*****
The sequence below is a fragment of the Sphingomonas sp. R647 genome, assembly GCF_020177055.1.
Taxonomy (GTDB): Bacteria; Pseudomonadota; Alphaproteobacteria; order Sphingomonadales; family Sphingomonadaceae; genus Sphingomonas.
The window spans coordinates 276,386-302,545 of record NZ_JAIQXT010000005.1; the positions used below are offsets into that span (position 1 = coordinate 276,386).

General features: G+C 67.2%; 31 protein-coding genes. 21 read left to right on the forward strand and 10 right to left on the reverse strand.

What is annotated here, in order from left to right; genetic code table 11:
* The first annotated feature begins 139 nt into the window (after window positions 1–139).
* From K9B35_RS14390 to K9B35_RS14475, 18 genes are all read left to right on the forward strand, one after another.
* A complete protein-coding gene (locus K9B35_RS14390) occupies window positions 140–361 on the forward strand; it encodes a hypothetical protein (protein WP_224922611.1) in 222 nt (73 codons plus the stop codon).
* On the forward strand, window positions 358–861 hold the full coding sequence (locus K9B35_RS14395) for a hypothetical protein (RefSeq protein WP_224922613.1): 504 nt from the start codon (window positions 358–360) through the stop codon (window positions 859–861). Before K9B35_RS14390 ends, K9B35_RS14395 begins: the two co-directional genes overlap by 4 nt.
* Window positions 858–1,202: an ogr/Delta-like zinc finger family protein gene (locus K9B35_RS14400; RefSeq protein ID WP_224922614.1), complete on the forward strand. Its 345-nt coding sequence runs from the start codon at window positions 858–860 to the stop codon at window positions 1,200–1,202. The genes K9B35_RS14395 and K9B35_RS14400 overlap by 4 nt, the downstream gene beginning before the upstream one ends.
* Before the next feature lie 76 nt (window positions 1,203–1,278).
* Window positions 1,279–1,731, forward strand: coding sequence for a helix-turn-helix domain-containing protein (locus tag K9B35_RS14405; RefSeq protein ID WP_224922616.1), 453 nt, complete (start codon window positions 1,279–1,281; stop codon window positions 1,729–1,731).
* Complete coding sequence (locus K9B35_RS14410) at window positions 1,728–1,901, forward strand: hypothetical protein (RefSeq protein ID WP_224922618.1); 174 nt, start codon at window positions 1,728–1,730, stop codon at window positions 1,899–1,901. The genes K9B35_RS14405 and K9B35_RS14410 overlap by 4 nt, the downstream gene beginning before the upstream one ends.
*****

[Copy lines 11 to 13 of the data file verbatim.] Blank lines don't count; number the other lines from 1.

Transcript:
* Before the next feature lie 76 nt (window positions 1,203–1,278).
* Window positions 1,279–1,731, forward strand: coding sequence for a helix-turn-helix domain-containing protein (locus tag K9B35_RS14405; RefSeq protein ID WP_224922616.1), 453 nt, complete (start codon window positions 1,279–1,281; stop codon window positions 1,729–1,731).
* Complete coding sequence (locus K9B35_RS14410) at window positions 1,728–1,901, forward strand: hypothetical protein (RefSeq protein ID WP_224922618.1); 174 nt, start codon at window positions 1,728–1,730, stop codon at window positions 1,899–1,901. The genes K9B35_RS14405 and K9B35_RS14410 overlap by 4 nt, the downstream gene beginning before the upstream one ends.